Dye-(H-N): : : :C=O-(fVIIP)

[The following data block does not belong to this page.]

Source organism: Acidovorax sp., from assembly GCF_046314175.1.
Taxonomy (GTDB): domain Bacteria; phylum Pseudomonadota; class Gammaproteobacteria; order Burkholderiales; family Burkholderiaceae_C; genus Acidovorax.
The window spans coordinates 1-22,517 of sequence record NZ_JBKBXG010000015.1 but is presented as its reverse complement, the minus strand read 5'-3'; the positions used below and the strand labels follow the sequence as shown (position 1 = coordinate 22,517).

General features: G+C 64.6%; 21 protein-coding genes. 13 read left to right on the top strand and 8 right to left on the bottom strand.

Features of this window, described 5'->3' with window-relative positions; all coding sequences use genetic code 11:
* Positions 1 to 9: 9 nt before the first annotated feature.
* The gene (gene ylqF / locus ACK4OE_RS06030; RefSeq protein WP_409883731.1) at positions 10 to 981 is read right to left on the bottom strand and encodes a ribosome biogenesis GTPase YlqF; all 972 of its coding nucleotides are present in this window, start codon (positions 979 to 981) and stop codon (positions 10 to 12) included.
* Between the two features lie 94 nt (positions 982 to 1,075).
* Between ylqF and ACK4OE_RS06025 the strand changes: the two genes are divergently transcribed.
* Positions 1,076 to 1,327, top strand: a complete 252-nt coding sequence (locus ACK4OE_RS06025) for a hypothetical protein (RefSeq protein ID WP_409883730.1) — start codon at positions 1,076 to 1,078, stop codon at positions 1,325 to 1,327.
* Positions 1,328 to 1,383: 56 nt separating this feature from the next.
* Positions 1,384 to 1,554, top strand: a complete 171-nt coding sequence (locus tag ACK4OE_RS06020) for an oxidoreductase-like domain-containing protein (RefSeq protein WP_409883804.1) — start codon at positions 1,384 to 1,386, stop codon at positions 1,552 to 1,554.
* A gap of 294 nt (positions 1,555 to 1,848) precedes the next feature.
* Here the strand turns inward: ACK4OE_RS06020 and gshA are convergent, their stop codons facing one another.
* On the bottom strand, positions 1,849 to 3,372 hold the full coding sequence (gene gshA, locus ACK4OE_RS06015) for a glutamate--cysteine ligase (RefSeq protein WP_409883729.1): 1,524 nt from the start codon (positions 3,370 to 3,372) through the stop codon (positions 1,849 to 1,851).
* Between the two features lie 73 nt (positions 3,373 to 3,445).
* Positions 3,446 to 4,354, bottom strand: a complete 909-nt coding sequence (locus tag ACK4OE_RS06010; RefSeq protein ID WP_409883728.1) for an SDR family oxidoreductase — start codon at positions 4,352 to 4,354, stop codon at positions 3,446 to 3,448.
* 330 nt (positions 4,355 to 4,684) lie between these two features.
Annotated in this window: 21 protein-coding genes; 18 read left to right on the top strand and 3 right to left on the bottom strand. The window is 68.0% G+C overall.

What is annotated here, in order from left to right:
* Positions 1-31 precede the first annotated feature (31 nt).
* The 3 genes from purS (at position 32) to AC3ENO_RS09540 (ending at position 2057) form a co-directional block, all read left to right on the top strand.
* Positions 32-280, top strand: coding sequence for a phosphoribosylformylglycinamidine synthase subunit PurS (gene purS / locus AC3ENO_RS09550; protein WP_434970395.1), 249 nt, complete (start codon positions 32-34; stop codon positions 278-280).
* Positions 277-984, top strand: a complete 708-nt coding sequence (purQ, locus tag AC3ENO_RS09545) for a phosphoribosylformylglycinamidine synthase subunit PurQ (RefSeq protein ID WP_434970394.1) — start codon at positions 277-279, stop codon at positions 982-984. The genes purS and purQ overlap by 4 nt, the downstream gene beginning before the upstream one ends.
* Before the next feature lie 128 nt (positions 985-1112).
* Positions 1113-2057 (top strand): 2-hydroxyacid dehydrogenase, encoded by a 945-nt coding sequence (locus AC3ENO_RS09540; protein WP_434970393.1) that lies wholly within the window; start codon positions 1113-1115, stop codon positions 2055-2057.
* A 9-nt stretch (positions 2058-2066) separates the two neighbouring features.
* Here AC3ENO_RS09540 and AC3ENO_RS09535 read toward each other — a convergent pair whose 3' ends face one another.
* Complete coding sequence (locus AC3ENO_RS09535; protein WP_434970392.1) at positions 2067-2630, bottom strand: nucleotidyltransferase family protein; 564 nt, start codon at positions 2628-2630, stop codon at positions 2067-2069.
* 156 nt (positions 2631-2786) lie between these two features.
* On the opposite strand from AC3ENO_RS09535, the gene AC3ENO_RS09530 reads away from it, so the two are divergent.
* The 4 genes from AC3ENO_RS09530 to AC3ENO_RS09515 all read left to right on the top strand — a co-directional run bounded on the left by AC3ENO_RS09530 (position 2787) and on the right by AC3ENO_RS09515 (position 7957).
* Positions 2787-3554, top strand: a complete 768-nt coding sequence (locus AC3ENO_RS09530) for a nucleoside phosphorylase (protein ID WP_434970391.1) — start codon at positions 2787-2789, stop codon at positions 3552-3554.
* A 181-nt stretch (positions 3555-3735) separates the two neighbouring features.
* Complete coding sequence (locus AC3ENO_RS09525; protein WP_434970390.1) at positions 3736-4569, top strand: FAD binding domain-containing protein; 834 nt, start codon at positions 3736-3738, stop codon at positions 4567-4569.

Porphyrins can also be conjugated to proteins using carbodiimide or N- hydroxysuccinimide ester (HNS)-based protocols as described in Hamblin et al, J. Photochem. Photobiol, B 26, 45-56 (1994); Mew et al, J. Innumol, 130, 1473-1477 (1983); Donald et al, Otolaryngol. -Head Neck Surg., 6, 781-787 (1991); Hamblin et al., Photochem. Photobiol., 72, 533-540 (2000); Del Govematore et al. ; Br. J. Cancer, 82, 56-64 (2000); Schmidt et al, Br. J. Cancer, 75, 54-61 (1997). Sutton et al describe a method of conjugating porphyrins, chlorins, and bacteriochlorins to protein by synthesizing porphyrins, chlorins, and bacteriochlorins bearing a single amine-reactive isothiocyanate group. Sutton et al, Bioconjugate Chemistry, 13, 249-263 (2002). III. Methods of Treatment A. Pharmaceutically Acceptable Formulations Pharmaceutically acceptable compositions are provided that comprise a therapeutically-effective amount of conjugate, formulated together with one or more pharmaceutically acceptable carriers (additives) and/or diluents for use as a therapeutic agent for the treatment of a pathological condition of an animal or human such as a macular degeneration, diabetic retinopathy, cancer or other neovascular based disease. The phrase "therapeutically- effective amount" as used herein means that amount of a compound, material, or composition which is effective for producing a desired therapeutic effect against cancer or other pathological comprising neovascularization. The phrase "pharmaceutically acceptable" is employed herein to refer to those compounds, materials, compositions, and/or dosage forms which are, within the scope of sound medical judgment, suitable for use in contact with the tissues of human beings and animals without excessive toxicity, irritation, allergic response, or other problem or complication, commensurate with a reasonable benefit/risk ratio. The phrase "pharmaceutically-acceptable carrier" as used herein means a pharmaceutically-acceptable material, composition or vehicle, such as a liquid or solid filler, diluent, excipient, solvent or an encapsulating material such as liposomes, polyethylene glycol (PEG), PEGylated liposomes, or particles, which is compatible with the other ingredients of the formulation and not injurious to the patient. The phrases "parenteral administration" and "administered parenterally" as used herein means modes of administration other than enteral and topical administration, usually by injection, and include, without limitation, intravenous, intramuscular, intravitreal, intraarterial, intrathecal, intracapsular, intraorbital, intracardiac, intradermal, intraperitoneal, transtracheal, subcutaneous, subcuticular, intraarticular, subcapsular, subarachnoid, intraspinal and intrasternal injection and infusion. The phrases "systemic administration," "administered systemically," "peripheral administration" and "administered peripherally" as used herein mean the administration of a compound, drug or other material other than directly into the central nervous system, such that it enters the patient's vascular system. The compositions may be delivered to an animal or human by any of these routes, depending on the disorder to be treated. The preferred route of administration is intravenous injection so that the effective dose of the compound can be delivered via the vascular system. The dose may be delivered by subcutaneous injection, intraperitoneal injection, direct injection into the tissue to be treated or a proximal blood vessel feeding the tissue to be treated for reducing dilution of the effective therapeutic composition, and to achieve more rapid application of the composition to the vascular cells. The affinity of the targeting molecule (i.e. fVII) for the cell surface marker (i.e. tissue factor) will localize the effective dose of the therapeutic composition for selectively targeting abnormal vasculature. As described in detail below, the pharmaceutical compositions may be specially formulated for administration in solid or liquid form, for example, a sterile solution or suspension. Conventional techniques for preparing pharmaceutical compositions which can be used are described in Remington's Pharmaceutical Sciences, 1985. Suitable pharmaceutical preparations are made by mixing the pharmaceutical composition, preferably in purified form, with suitable adjuvants and a suitable carrier or diluent. Suitable physiological acceptable carriers or diluents include sterile water and saline. Suitable adjuvants, in this regard, include calcium, proteins (e.g. albumins), or other inert peptides (e.g. glycylglycine) or amino acids (e.g. glycine, or histidine) to stabilise the purified fVIIa. Other physiological acceptable adjuvants are non-reducing sugars, cyclodextrins (cyclic carbohydrates derived from starch), polyalcohols (e.g. sorbitol, mannitol or glycerol), polysaccharides such as low molecular weight dextrins, detergents (e.g. polysorbate) and antioxidants (e.g. bisulfite and ascorbate). The adjuvants are generally present in a concentration of, but not limited to, from 0.001 to 4% w/v. The pharmaceutical preparation may also contain protease inhibitors, e.g. aprotinin, and preserving agents. The preparations may be sterilized by, for example, filtration through a bacteria-retaining filter, by incorporating sterilizing agents into the compositions, by irradiating the compositions. They can also be manufactured in the form of sterile solid compositions which can be dissolved in sterile water, or some other sterile medium suitable for injection prior to or immediately before use. Wetting agents, emulsifiers and lubricants, such as sodium lauryl sulfate and magnesium stearate, as well as coloring agents, release agents, coating agents, preservatives and antioxidants can also be present in the compositions. Pharmaceutical compositions suitable for parenteral administration may comprise one or more pharmaceutically-acceptable sterile isotonic aqueous or nonaqueous solutions, dispersions, suspensions or emulsions, or sterile powders which may be reconstituted into sterile injectable solutions or dispersions just prior to use, which may contain antioxidants, buffers, bacteriostats, solutes which render the formulation isotonic with the blood of the intended recipient or suspending or thickening agents. Examples of suitable aqueous and nonaqueous carriers which may be employed include water, saline, balanced salt solution, ethanol, polyols (such as glycerol, propylene glycol, polyethylene glycol), and suitable mixtures thereof. Proper fluidity can be maintained, for example, by the use of coating materials, such as lecithin, by the maintenance of the required particle size in the case of dispersions, and by the use of surfactants. These compositions may also contain adjuvants such as preservatives, wetting agents, emulsifying agents and dispersing agents. Prevention of the action of microorganisms may be ensured by the inclusion of various antibacterial and other antifungal agents, for example, paraben, chlorobutanol, phenol sorbic acid. It may also be desirable to include isotonic agents, such as sugars or sodium chloride into the compositions. In addition, prolonged absorption of the injectable pharmaceutical form may be brought about by the inclusion of agents which delay absorption such as polyethylene glycol (PEG), aluminum monostearate and gelatin. In some cases, in order to prolong the effect of a drug, it is desirable to slow the absorption of the drug from subcutaneous or intramuscular injection. This may be accomplished by coupling to PEG, the use of a liquid suspension of crystalline or amorphous material having poor water solubility. The rate of absorption of the drug then depends upon its rate of dissolution which, in turn, may depend upon size, form and amount of PEG, crystal size and crystalline form. Alternatively, delayed absorption of a parenterally- administered drug form is accomplished by dissolving or suspending the drug in an oil vehicle. Injectable depot forms are made by forming microencapsuled matrices of the subject peptides or peptidomimetics in biodegradable polymers such as the polyhydroxy acids such as polylactide-polyglycolide. Depending on the ratio of drug to polymer, and the nature of the particular polymer employed, the rate of drug release can be controlled. Examples of other biodegradable polymers include poly(orthoesters) and poly (anhydrides). Depot injectable formulations are also prepared by entrapping the drug in liposomes or microemulsions which are compatible with body tissue. The pharmaceutical compositions are intended for parenteral, topical or local administration for prophylactic and/or therapeutic treatment. Most preferably, the pharmaceutical compositions are administered parenterally, i.e., intravenously, so that the compositions may be rapidly transported to a selected target cell such as a cancer cell or neovascular endothelial cell. Thus, compositions are provided for parenteral administration which comprise a solution of the fVIIPD dissolved in an acceptable carrier, preferably an aqueous carrier. A variety of aqueous carriers may be used, e.g., water, buffered water, 0.4% saline, 0.3% glycine . The fVIIPD can also be formulated into liposome preparations for delivery or targeting to sites of injury. The compositions may be sterilized by conventional, well known sterilization techniques. The resulting solutions may be packaged for use or filtered under aseptic conditions and lyophilized, the lyophilized preparation being combined with a sterile aqueous solution prior to administration. The compositions may contain pharmaceutically acceptable auxiliary substances as required to approximate physiological conditions, such as pH adjusting and buffering agents, tonicity adjusting agents, for example, sodium acetate, sodium lactate, sodium chloride, potassium chloride, calcium chloride, etc. B. Disorders to Be Treated Disorders to be treated include any disorder characterized by uncontrolled or pathological angiogenesis, and preferably those characterized by overexpression of tissue factor. A switch from a quiescent state to an angiogenic state in the pathologic vasculature is usually activated by vascular endothelial growth factor (VEGF). One response activated by the binding of VEGF to receptors on vascular endothelial cells is the expression of tissue factor, a transmembrane receptor that binds plasma factor VII/VIIa to initiate blood coagulation. Because only the vascular endothelial cells that have bound VEGF express tissue factor, a putative target for the tumor vasculature is tissue factor expressed on endothelial cells which should bind factor VIWIIa circulating in the blood. In addition to macular degeneration, this method should be useful for other neovascular disorders such as macular degeneration, diabetic retinopathy, retinopathy of prematurity, pathologic myopia, neovascular glaucoma, sickle cells disease, corneal neovascularization, angiomas, melanomas, carcinomas, sarcomas, and other solid tumors 1. Corneal Neovascularization Neovascularization (NV) of the cornea represents a state of disease secondary to a variety of corneal insults, including contact lens (CL) wear. Diseases associated with corneal neovascularization that can be treated include but are not limited to, corneal graft rejection, , contact lens overwear, atopic keratitis, superior limbic keratitis, pterygium keratitis sicca, Sjogren's, acne rosacea, phylectenulosis, syphilis, Mycobacteria infections, lipid degeneration, chemical bums, bacterial ulcers, fungal ulcers, herpes simplex infections, herpes zoster infections, protozoan infections, trauma, rheumatoid arthritis, systemic lupus, polyarteritis, Wegener's sarcoidosis, scleritis, Stevens-Johnson disease, pemphigoid, radial keratotomy, and corneal graft rejection. Conjunctival neovascularization that can be treated include but are not limited to Pinguecula, pterygium, squamous cell carcinoma, pre- malignant lesions, scarring. 2. Skin and eyelids Skin and eyelid lesions associated with angiogenesis that can be treated include but are not limited to squamous cell carcinoma, basal cell carcinoma, angioma, hamangioma, scar, granuloma, other tumors of skin, eyelids, and orbit. 3. Retinal/Choroidal Neovascularization With choroidal neovasculatization, abnormal blood vessels stemming from the choroid grow up through the retinal layers. Diseases associated with retinal/choroidal neovascularization that can be treated include, but are not limited to, diabetic retinopathy, macular degeneration, retinopathy of prematurity, sickle cell retinopathy, myopic degeneration, histoplasmosis, sarcoidosis, angioid streaks, syphilis, pseudoxanthoma elasticum, Paget's disease, vein occlusion, artery occlusion, carotid obstructive disease, chronic uveitis/vitritis, mycobacterial infections, Lyme disease, systemic lupus erythematosus, Eales' disease, choroidal angioma, retinal angioma, ocular melanoma, Behcet's disease, retinitis or choroiditis, presumed ocular histoplasmosis, Best's disease, optic pits, Stargardt's disease, pars planitis, chronic retinal detachment, hyperviscosity syndromes, toxoplasmosis, trauma and post-laser complications. Other diseases include, but are not limited to, diseases associated with rubeosis (neovascularization of the iris ), neovascularization of angle, neovascular galucoma and diseases caused by the abnormal proliferation of fibrovascular or fibrous tissue including all forms of proliferative vitreoretinopathy, whether or not associated with diabetes. 4. Hemangiomas One of the most frequent angiogenic diseases of childhood is hemangioma. In most cases, the tumors are benign and regress without intervention. In more severe cases, the tumors progress to large cavernous and infiltrative forms and create clinical complications. Systemic forms of hemangiomas, the hemangiomatoses, have a high mortality rate. Therapy- resistant hemangiomas exist that cannot be treated with therapeutics currently in use. 5. Cancer and Benign Tumors Angiogenesis is prominent in solid tumor formation and metastasis. Angiogeneic factors have been found associated with several solid tumors such as rhabdomyosarcomas, retinoblastoma, Ewing sarcoma, neuroblastoma, and osteosarcoma. A tumor cannot expand without a blood supply to provide nutrients and remove cellular wastes. Tumors in which angiogenesis is important include solid tumors, and benign tumors such as carcinmoas, sarcomas, angiomas, and pyogenic granulomas. Angiogenesis is important in two stages of tumor metastasis. The first stage where angiogenesis stimulation is important is in the vascularization of the tumor, which allows tumor cells to enter the blood stream and to circulate throughout the body. After the tumor cells have left the primary site, and have settled into the secondary, metastasis site, angiogenesis must occur before the new tumor can grow and expand. Therefore, prevention or control of angiogenesis could lead to the prevention of metastasis of tumors and possibly contain the neoplastic growth at the primary site. C. Dosages The regimen for any patient to be treated with a pharmaceutical composition should be determined by those skilled in the art. The daily dose to be administered in therapy can be determined by a physician and will depend on the treated organ, cause of neovascularization, particular compound employed, on the route of administration and on the weight and the condition of the patient. The amount of fVIIPD that should be administered is that sufficient to provide an amount of photosensitizer which is capable, upon excitation, to damage the targeted tissue. This amount can vary widely depending upon the mode of administration and the formulation in which it is carried. As it is generally recognized that there is a relationship between the type of photosensitizer, the formulation, mode of administration, and dosage level, adjustment of these parameters to fit the particular combination to ensure delivery of an effective amount of the fVIIPD to the targeted tissue is possible. For retinal and choroidal disorders like macular degeneration and diabetic retinopathy, the preferred route of treatment is by intravitreal injection or intravenous injection with subsequent activation with non¬ thermal laser. The route of administration is the same for iris disorders. Topical (preferred), intracular or intravenous injection can be used for administration to the cornea. Either topical or systemic administration can be used to treat eyelids and skin. The dosage is adjusted based on the route of administration and the disease. The treatment may be repeated as needed. The pharmaceutical composition can be administered in a single dose, but it can also be given in multiple doses with intervals between successive doses depending on the dose given and the condition of the patient. The pharmaceutical composition may be administered intravenously or it may be administered by other routes. The dosage of the compound will depend on the condition being treated, the particular compound, and other clinical factors such as weight and condition of the patient and the route of administration of the compound. For the treatment of retinal and choroidal neovascularization the compositions may be administered by intravitreal injection or intravenous injection. A slow release device may be used for slow release in the eye or other organs. For the treatment of skin disorders, the compositions can be administered systemically or topically. For treatment of certain disorders, the fVIIPD may be applied locally to treat cancer, angiomas, pre-malignant conditions and other diseases and conditions in which angiogenesis occurs. The fVIIPD is administered as required to alleviate the symptoms of the disorder. Assays can be performed to determine an effective amount of the agent, either in vitro and in vivo. Methods are known to those skilled in the art, and can be used to determine an effective dose of these and other agents for the treatment and prevention of diseases or other disorders as described herein. After fVIIPD is administered, the application of dye excitation radiation, preferably via laser light, should be withheld until the targeted tissues selectively retain the dye, i.e, until the dye concentration in the target tissue is optimal. This will minimize damage to the non-targeted tissue. The optimum time following administration until the application of radiation to the treatment site will vary, and depends upon the mode of administration, the form of administration, and the nature of the targeted tissue should any radiation inadvertently be administered to non-targeted tissue. By way of example, if a choroidal neovascularization is the targeted tissue, the time between administration and application of radiation ranges from about 1 minute to about 2 hours, advantageously between about 15 to about 60 minutes, and preferably about 30 minutes. The fluence and irradiation during the treatment with the radiation source can also vary, depending upon the type of tissue undergoing treatment, the depth of treatment desired in the targeted tissue, and the amount of overlying fluid or blood. Generally, however, the fluence will vary between about 50-200 joules/cm2. The irradiance typically varies from about 150-900 mW/cm2, with a range between about 150-600 mW/cm2 being preferred. However, the use of a higher irradiance level may be preferable because higher levels shorten the treatment time. C. Photodynamic Therapy Preferably, electromagnetic radiation, such as from ultraviolet to visible and infra red light, is delivered after administration of the compositions and formulations. "Low-dose PDT", refers to a total photodynamic therapy experience at substantially lower levels of intensity than that ordinarily employed. Generally, there are three significant variables: the concentration of the photosensitizing drug, the intensity of the radiation employed and the time of exposure to light, which determines the total amount of energy ultimately delivered to the target tissue. Generally, an increase in one of these factors permits a decrease in the others. For example, if it is desired to irradiate only for a short period of time the energy of irradiation or the concentration of the drug may be increased. Conversely, if longer time periods of irradiation are permitted, lower irradiation intensities and lower drug concentrations are desirable. The use of low dose PDT offers an additional advantage in the form of reducing the likelihood of PDT side effects such as damage to unintended tissues or vessels. Additionally the targeting will increase the efficacy of the treatment by aiming at the abnormal blood vessels and preserving normal vessels. It is understood that the manipulation of these parameters will vary according to the nature of the tissue being treated and the nature of the photosensitizer (PS) employed. However, in general, low-dose PDT employs combinations of the drug concentration, radiation intensity, and total energy values which are several fold lower than those conventionally used for destroying target tissues such as tumors and unwanted neovascularization. One measure may be the product of PS concentration (e.g., in ng/ml) x intensity (e.g., in mW/cm2) x time (e.g., in seconds). However, it is difficult to set absolute numbers for this product since there are constraints on each of the parameters individually. For example, if the intensity is too low, the PS will not be activated consistently; if the intensity is too high, hyperthermic and other damaging effects may occur. Additionally, in some instances, ambient or environmental light available at the target cell or tissue undergoing PDT may be sufficient in the absence of additional deliberate irradiation. Similarly, PS concentrations cannot vary over any arbitrary range. There may also be constraints on the time during which radiation can be administered. Accordingly, the product of the foregoing equation is only a rough measure. However, this approach may provide a convenient index that can be adjusted according to the relative potency of the PS employed, and in general, an increase in intensity would permit a decrease in time of irradiation, and so forth. The present invention will be further understood by reference to the following non-limiting examples. Examples Example 1. Synthesis of fVII-Verteporfin Conjugate Materials and Methods Construction of plasmid containing the nifVIIP cDNAs. The plasmid vector encoding mfVTIP was constructed by amplifying the mouse factor VII cDNA with a K341A mutation from a previously constructed plasmid vector described in U.S. Patent No. 6,924,359. The mouse ("M")fVIIP cDNA contains the coding sequence for mfVII, a BamHI site, ribonuclease S-peptide (wild-type or mutated) and 6 Histidines with a Hind III at the 5 '-end and Not I at the 3 '-end. The PCR amplified cDNAs are sequentially digested with Hind III and Not I and ligated into the Hind III and Not I digested-pcDNA3.1 (+). The sequences of the inserts in the plasmids were confirmed by sequencing. A hfVIIP cDNA also has been constructed with mutated human fVII in place of mouse fVII. Production and purification of the mfVIIP protein. The mfVIIP plasmid was transfected into Chinese Hamster Ovary (CHO) cells using the Superfect reagent (Qiagen), and the cells were selected for tranfected colonies. The colony with the highest expression of mfVIIP protein was grown in CHO serum-free culture medium (Excel 301, JRH Biosciences) supplemented with 1 μg/ml vitamin Kl (Sigma), and the medium was collected every 3-4 days. The media were pooled and the protein was purified using Ni-NTA resin (Qiagen). The purified protein was dialyzed against PBS pH7.4 and concentrated to at least 1 mg/ml. The purified protein was stored at -20C for labeling reaction with the dyes. Extraction of pure verteporfin dye from liposomal Visudyne and conjugation with FVIIP protein. Verteporfin was extracted from liposomal Visudyne (QLT) by acidification with 6 M HCl and separation of organic (verteporfin, lower phase) and aqueous (liposome, upper phase) layers using CH2Cl2. After concentrating, verteporfin was further purified by silica gel chromatography using an eluting solvent CH2Cl2/methanol (3:1) and vacuum dried. For conjugation to the fVIIP protein, verteporfin was dissolved in DMF to a final concentration of 10 mg/ml. The verteporfin was activated by mixing 2 ul of verteporfin solution in DMF with 2 ul of a 25 mg/ml solution of EDC in DMF and adding 6 ul DMF. The mixture was incubated at room temperate for 30 min, followed by addition of 80 ul of fVIIP (1 mg/ml) was added to the activated verteporfin and incubated at RT for 1 hr. The verteporfin- mfVIIP conjugate (mfVTIPD) was separated from unconjugated verteporfin with a Sephadex G50 spin column. The mfVIIPD was scanned on a spectrophotometer from 200nm to 800 run to measure the protein absorbance at 280 run and the verteporfin absorbance at 689nm. For the control PBS was added instead of mfVIIP protein to the activated dye. Results The mfVIIPD molecule absorbed at 280 nm and 689 nm, whereas free verteporfin and mfVIIP protein absorbed at 689 nm or 280 nm, respectively. These data indicate that verteporfin was successfully conjugated to the mfVIIP protein. The same procedure was tested for conjugation of the mfVIIP to another dye, Sn Chlorin e6 (SnCeό). The conjugation to SnCe6 also was successful. Example 2. Binding of mfVIIP protein and mfVIIPD (conjugated to verteporfin) to human tumor cells expressing TF. mfVIIP was conjugated to verteporfin using the procedure described above. The binding activity of the conjugate to human breast cancer cells was tested by flow cytometry The results indicate that the binding activity, presumably to Tissue Factor on the tumor cells, was identical for the conjugated and non- conjugated molecules. Example 3. Injection of fVII-targeted verteporfin followed by laser activation stops blood vessel leakage in rats. Tissue factor (TF), a transmembrane receptor, forms an exceptionally strong and specific complex with its ligand fVII as the initial step of the blood coagulation pathway. TF is not normally highly expressed on vascular endothelial cells but is expressed in a significantly higher amount on endothelial cells of new vessels such as tumor vasculature, probably induced by angiogenic factors such as Vascular Endothelial Growth Factor (VEGF). A photosensitizer is attached to a targeting molecule called fVII, which selectively binds to endothelial cells of abnormal blood vessels. The model for the targeting molecule is a Camelid IgGl antibody, which is composed of two heavy chains without associated light chains; each heavy chain contains a VH targeting domain conjugated directly to the hinge region of the Fc effector domain. The targeting molecules are composed of one or two chains, each chain containing a fVII targeting domain conjugated to the hinge region of an IgGlFc effector domain. The two fVII domains provide an avidity effect for binding to cells expressing multiple TF molecules, resulting in an affinity for TF that is significantly higher than the strong affinity of the monomelic fVII molecule. The Fc domain can activate a powerful cytolytic attack against cells that bind the targeting molecule , mediated by components of the immune system containing Fc receptors, such as natural killer (NK) cells and the CIq protein that initiates the complement pathway. The efficacy of the fVII/Fc for cancer immunotherapy was demonstrated in a mouse model of human cancer, using an adenoviral vector encoding the fVII as the delivery system (Hu, et al., PNAS, 96:8161-8166 (1999) and Hu and Garen, PNAS 97:9221-9225 (2000)). Clinical trials of the protocol are being arranged for melanoma and prostate cancer. The fVII/Fc shows remarkable specificity for binding to TF on endothelial cells of growing blood vessels induced by exposing the retina of the experimental animals to a laser beam. The experiments have demonstrated the efficacy of FVIIPD-Targeted Photodynamic Therapy ITPT) of choroidal neovascularization (CNV) in a rat model of age-related macular degeneration (ARMD). Methods CNV lesions were induced by laser photocoagulation of the retina in both eyes of Norway-Brown rats. Choroidal neovascularization was induced by photocoagulating the posterior pole of rats with argon green laser using a slit lamp and a fundus contact lens to deliver 200-700 mW power for 0.1 second to a 50μm spot. The power was adjusted to produce a blister or small hemorrhage. If no bleeding was observed, an additional laser-induced lesion was produced next to the first spot. Neovascular membranes usually develop within 2 weeks. After 4 weeks, FVII-verteporfin conjugate (fVIIPD) at doses of 0.5 or 1 mg/m2 was injected intravenously into the tail vein of the rats. Some of the CNV lesions were irradiated with 689 nm laser for 83 seconds at 15, 30 or 60 minutes after intravenous injection, while the other lesions were not irradiated (no light controls). Control rats were intravenously injected with Verteporfϊn (6.0 mg/m2) and laser irradiation was done 15 minutes later. The lesions were examined by fundus photographs and fluorescein angiography 1, 7 and 14 days later to assess the efficacy of ITPT. Choroidal veovascular membranes were treated by intravitreal injection of Verteporfin attached to targeting molecules that bind selectively to the endothelial cells of pathologic vessels. The photosensitizer was activated with an opal laser. A similar experiment was performed by intravitreal injection of fVII-targeted verteporfin. Results Intravitreal injection of fVII-targeted verteporfin followed by laser activation completely stopped blood vessel leakage at 7 days. This method selectively destroys abnormal vessels, to which the photosensitizer is attached, while leaving neighboring tissues intact. The advantage of targeted photodynamic therapy compared to conventional photodynamic therapy is the fact that it is selectively targeted toward abnormal blood vessels, thus it combines the benefits of targeting with photodynamic therapy. Targeted photodynamic therapy increases the efficacy of conventional photodynamic therapy and decreases its side effects, since the normal blood vessels will be relatively preserved. It is understood that the disclosed invention is not limited to the particular methodology, protocols, and reagents described as these may vary. It is also to be understood that the terminology used herein is for the purpose of describing particular embodiments only, and is not intended to limit the scope of the present invention which will be limited only by the appended claims.